SCUBA GENIE: Nickardo Dennis

by Jun 9, 2022People

Nickardo Dennis has always loved being in the water. No surprise, then, that he became a dive instructor. He’s known as the Scuba Genie. His love of the ocean is hereditary. Growing up in the seaside community of Belmont in Westmoreland, Dennis is a third-generation seaman.

“Both my grandfather and my father were fishermen, so my brother and I were always following them out to sea on their fishing expeditions,” says Dennis. “But we actually learned to swim by sneaking out and going to sea with our older cousins. We took every opportunity to jump in the water.”

He always knew his life’s purpose was waiting somewhere out there in the ocean and he was convinced he could find the answer in the hospitality industry.

“I worked in Negril for almost a year until 2005 when I heard that the newly built Sandals South Coast (then Sandals Whitehouse) was hiring,” says Dennis. He applied for a job as a lifeguard, as working at Sandals South Coast would allow him to do what he loved but closer to home.

“Sandals South Coast is where my career really took off,” says the dive instructor. It was also the perfect training ground with his first watersports manager, Reginald Vickers, playing a major role in his career.

“From the very beginning, Mr Vickers saw something in me that I didn’t even see in myself,” he adds.

Dennis recalls, “Back in those days as lifeguards we used to do swim training refreshers each month and swim competitions to determine the strongest swimmers. Growing up by the seaside and swimming since I was six years old, I thought, clearly I had this in the bag. That was until I found myself struggling to keep up with my colleagues.”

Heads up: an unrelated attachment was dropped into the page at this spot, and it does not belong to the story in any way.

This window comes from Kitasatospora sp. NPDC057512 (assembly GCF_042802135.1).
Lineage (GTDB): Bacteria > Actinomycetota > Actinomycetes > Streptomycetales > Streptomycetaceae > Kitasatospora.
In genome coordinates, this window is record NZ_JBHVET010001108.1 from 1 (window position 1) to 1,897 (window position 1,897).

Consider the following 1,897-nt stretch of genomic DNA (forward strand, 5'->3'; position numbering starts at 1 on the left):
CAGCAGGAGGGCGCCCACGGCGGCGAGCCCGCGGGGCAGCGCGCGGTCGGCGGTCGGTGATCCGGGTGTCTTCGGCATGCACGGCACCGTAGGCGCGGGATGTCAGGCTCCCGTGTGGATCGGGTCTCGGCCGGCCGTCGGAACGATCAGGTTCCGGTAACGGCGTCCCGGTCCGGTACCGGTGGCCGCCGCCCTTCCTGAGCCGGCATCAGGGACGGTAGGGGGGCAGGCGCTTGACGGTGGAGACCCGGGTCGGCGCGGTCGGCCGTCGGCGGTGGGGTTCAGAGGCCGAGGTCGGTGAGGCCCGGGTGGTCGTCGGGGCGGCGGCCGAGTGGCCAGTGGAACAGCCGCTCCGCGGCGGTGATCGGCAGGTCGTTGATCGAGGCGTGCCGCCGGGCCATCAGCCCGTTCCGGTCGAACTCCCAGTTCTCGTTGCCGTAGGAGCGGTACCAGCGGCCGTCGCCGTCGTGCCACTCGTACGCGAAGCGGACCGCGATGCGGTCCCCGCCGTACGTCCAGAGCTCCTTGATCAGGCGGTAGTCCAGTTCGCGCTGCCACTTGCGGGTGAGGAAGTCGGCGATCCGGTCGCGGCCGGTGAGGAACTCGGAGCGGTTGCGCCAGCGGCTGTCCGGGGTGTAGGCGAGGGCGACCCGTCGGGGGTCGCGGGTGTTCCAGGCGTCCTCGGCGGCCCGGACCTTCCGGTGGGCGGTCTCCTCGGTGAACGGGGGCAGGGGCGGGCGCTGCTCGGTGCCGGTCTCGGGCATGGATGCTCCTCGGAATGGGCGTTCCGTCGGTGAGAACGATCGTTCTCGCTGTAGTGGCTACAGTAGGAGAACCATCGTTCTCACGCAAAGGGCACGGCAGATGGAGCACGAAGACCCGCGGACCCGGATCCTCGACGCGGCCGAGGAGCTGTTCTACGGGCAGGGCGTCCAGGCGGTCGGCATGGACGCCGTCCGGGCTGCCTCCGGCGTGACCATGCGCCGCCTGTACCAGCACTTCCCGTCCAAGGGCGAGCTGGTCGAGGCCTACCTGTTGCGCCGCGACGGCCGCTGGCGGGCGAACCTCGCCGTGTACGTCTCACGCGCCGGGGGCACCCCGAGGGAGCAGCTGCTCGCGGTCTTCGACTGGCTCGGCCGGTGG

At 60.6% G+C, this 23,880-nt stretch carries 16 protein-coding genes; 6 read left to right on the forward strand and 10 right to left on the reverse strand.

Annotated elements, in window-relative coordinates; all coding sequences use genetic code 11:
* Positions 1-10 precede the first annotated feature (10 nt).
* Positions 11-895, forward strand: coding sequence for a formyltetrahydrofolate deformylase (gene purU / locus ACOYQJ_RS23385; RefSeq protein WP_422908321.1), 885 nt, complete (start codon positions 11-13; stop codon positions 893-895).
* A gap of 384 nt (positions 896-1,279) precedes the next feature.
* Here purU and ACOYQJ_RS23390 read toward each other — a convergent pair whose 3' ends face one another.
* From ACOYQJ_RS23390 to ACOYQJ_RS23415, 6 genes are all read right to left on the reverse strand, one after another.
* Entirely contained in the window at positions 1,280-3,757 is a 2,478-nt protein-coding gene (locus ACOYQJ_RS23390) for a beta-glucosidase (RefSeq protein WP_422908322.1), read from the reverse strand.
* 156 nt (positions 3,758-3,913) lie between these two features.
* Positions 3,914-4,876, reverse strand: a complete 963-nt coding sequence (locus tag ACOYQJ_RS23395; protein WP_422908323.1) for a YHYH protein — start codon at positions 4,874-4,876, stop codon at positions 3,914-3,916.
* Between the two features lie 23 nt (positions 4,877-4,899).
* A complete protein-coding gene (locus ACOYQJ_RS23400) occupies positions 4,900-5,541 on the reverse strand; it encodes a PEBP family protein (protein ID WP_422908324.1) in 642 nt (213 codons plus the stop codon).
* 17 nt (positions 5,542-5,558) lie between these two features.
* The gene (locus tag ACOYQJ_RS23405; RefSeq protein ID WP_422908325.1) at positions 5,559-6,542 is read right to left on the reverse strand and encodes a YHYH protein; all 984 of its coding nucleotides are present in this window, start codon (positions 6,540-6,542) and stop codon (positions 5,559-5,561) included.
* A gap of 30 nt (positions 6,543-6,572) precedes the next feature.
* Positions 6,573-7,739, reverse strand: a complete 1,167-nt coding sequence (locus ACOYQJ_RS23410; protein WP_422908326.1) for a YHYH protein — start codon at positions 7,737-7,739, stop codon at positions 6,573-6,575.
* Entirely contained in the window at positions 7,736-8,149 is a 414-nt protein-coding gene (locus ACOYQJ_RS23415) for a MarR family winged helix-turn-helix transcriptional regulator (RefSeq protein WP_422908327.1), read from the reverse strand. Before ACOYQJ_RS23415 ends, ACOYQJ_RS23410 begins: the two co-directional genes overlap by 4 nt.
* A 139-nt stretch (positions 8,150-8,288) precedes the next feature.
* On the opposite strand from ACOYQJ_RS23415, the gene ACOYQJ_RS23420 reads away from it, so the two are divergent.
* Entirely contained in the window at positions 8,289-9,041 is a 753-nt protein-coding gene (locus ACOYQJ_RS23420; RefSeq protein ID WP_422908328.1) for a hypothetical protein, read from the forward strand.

That experience made two things clear to him. He was playing on a different level and was in desperate need of training.

“Sandals has a lot to teach but I had to be willing to open myself up to the process,” he explains.

Nickardo Dennis shares a moment with guest divers following an early morning dive.

For those who say Dennis is lucky to have found his purpose and do what he truly loves every day, he reminds them that he has never stopped preparing himself through training. 

Over the years he has engaged in training focused on team building and service excellence, which has shaped the hospitality professional he is today; environmentally focused trainings such as fish identification; peak performance buoyance and dive against debris and so much more.

While working as a lifeguard an opportunity presented itself for him to work in the activities area.

“In activities I was teaching guests to sail, kayak, windsurf, etc. I was also starting to develop a real interest in the boats,” says Dennis.

After his work hours he would hang around the boat captains and learn to drive the boats. By the time he got his Coxswain boat licence, he could drive all the boats in his department, except the dive boat. 

“The dive boat… that was the dream,” says Dennis. “Before he left South Coast, Clifford Kelly, a boat captain, was the one who first taught me how to drive the dive boat. But there was one challenge back then; the boat captain for the dive boat had to be at least a rescue diver,” says Dennis.